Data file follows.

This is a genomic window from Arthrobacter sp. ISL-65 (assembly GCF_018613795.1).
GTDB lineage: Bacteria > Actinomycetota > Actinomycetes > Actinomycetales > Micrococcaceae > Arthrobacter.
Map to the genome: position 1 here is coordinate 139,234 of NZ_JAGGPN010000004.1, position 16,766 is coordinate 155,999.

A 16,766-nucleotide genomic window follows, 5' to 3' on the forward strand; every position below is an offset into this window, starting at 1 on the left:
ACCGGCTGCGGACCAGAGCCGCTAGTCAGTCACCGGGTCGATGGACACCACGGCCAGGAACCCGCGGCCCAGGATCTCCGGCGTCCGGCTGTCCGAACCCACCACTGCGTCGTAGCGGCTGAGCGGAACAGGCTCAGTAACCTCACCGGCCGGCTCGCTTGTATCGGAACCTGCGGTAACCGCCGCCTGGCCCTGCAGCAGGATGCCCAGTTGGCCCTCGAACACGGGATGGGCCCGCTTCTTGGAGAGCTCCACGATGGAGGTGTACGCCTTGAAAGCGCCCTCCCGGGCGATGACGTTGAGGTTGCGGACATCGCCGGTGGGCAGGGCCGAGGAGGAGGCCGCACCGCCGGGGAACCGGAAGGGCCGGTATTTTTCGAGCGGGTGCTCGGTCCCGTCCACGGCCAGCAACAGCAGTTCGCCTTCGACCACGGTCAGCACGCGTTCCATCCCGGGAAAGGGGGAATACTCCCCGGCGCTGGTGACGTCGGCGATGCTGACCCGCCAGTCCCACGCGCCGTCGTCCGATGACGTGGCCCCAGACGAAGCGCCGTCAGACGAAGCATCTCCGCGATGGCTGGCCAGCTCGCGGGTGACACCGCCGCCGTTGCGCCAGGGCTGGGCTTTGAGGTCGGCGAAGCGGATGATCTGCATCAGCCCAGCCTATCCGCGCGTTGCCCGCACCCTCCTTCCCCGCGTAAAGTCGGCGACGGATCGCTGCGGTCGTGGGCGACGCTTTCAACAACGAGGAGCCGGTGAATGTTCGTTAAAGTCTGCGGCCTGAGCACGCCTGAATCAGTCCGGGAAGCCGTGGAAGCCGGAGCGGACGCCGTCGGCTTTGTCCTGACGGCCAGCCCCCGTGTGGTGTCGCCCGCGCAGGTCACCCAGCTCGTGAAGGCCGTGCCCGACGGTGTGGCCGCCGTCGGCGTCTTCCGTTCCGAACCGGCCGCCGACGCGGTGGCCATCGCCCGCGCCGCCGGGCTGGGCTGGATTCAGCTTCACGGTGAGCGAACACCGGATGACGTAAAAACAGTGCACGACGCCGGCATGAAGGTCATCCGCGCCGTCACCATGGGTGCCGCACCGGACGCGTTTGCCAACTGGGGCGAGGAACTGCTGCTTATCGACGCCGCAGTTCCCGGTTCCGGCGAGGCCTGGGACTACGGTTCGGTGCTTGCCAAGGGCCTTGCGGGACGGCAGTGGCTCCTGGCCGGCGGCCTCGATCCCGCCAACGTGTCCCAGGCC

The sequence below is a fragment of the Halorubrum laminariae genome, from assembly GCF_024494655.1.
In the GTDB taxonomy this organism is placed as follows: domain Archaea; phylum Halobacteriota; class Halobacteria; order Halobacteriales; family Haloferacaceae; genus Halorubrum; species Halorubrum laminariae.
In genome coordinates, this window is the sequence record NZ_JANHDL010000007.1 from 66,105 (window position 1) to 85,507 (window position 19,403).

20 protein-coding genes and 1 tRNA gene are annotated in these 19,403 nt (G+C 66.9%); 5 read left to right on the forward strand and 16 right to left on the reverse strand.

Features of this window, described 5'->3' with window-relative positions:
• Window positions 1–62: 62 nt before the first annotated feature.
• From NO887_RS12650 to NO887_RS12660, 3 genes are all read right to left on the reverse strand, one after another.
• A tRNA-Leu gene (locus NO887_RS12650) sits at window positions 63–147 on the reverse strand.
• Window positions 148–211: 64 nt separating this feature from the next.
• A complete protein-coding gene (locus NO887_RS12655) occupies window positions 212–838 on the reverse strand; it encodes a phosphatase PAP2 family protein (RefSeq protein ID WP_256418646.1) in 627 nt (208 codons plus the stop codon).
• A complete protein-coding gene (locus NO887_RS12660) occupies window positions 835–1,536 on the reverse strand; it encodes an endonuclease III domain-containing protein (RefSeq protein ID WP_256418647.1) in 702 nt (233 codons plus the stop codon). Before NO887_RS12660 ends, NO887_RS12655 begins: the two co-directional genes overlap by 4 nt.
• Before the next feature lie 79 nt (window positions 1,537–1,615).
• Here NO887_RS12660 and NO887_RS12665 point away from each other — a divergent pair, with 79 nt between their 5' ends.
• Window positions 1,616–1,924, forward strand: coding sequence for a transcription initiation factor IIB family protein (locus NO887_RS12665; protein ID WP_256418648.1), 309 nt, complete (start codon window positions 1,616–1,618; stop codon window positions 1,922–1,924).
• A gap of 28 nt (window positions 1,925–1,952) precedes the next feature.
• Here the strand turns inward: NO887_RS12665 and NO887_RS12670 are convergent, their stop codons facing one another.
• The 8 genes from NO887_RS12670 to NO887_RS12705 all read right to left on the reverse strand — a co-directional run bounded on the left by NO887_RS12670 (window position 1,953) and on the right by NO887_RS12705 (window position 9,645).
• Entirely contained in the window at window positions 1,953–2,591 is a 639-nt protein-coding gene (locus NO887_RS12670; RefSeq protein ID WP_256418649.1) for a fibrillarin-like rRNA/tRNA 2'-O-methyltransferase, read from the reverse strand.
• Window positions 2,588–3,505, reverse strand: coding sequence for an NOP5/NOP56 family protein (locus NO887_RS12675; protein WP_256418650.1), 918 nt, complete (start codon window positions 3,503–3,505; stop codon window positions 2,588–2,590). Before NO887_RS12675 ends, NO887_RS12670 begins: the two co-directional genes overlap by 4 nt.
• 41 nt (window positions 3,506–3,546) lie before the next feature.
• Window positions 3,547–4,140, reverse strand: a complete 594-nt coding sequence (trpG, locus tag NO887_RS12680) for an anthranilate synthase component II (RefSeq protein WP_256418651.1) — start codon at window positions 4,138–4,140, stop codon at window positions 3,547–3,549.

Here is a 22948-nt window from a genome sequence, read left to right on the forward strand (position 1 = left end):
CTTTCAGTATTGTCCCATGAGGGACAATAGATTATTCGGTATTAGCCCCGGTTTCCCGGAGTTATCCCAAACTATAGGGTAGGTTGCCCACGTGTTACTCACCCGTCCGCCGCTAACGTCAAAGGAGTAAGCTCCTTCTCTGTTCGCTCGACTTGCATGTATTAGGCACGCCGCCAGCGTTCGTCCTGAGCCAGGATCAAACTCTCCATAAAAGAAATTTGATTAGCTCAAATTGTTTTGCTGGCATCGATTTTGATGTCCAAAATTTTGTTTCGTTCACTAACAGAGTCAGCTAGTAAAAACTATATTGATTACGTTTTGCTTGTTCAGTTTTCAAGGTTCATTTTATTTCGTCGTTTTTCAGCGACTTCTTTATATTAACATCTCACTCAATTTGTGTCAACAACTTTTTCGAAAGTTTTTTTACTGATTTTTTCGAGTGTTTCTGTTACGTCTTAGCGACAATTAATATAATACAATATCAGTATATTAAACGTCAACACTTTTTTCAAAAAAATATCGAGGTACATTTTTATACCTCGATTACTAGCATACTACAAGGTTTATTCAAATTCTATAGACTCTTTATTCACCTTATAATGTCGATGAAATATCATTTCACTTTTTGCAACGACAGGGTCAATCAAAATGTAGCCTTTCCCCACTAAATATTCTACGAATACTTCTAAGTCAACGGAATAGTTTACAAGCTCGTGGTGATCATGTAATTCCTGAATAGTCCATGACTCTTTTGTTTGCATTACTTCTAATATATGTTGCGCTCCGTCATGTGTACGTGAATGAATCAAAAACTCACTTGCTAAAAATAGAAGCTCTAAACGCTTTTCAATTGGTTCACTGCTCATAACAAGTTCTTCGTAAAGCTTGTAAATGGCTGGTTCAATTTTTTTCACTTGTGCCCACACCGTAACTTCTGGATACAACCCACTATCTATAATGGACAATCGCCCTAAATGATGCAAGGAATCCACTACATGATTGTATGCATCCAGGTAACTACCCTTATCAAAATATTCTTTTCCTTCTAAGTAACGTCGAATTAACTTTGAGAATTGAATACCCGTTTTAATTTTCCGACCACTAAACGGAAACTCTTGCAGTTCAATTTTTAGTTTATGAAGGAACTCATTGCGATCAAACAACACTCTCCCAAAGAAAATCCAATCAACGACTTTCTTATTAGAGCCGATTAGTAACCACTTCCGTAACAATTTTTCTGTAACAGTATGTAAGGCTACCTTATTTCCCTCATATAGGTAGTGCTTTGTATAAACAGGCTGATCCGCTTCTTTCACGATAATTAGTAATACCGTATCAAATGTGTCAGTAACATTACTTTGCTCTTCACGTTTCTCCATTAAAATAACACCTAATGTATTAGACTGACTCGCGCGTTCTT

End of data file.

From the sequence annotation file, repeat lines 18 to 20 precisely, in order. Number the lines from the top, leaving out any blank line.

• Here NO887_RS12660 and NO887_RS12665 point away from each other — a divergent pair, with 79 nt between their 5' ends.
• Window positions 1,616–1,924, forward strand: coding sequence for a transcription initiation factor IIB family protein (locus NO887_RS12665; protein ID WP_256418648.1), 309 nt, complete (start codon window positions 1,616–1,618; stop codon window positions 1,922–1,924).
• A gap of 28 nt (window positions 1,925–1,952) precedes the next feature.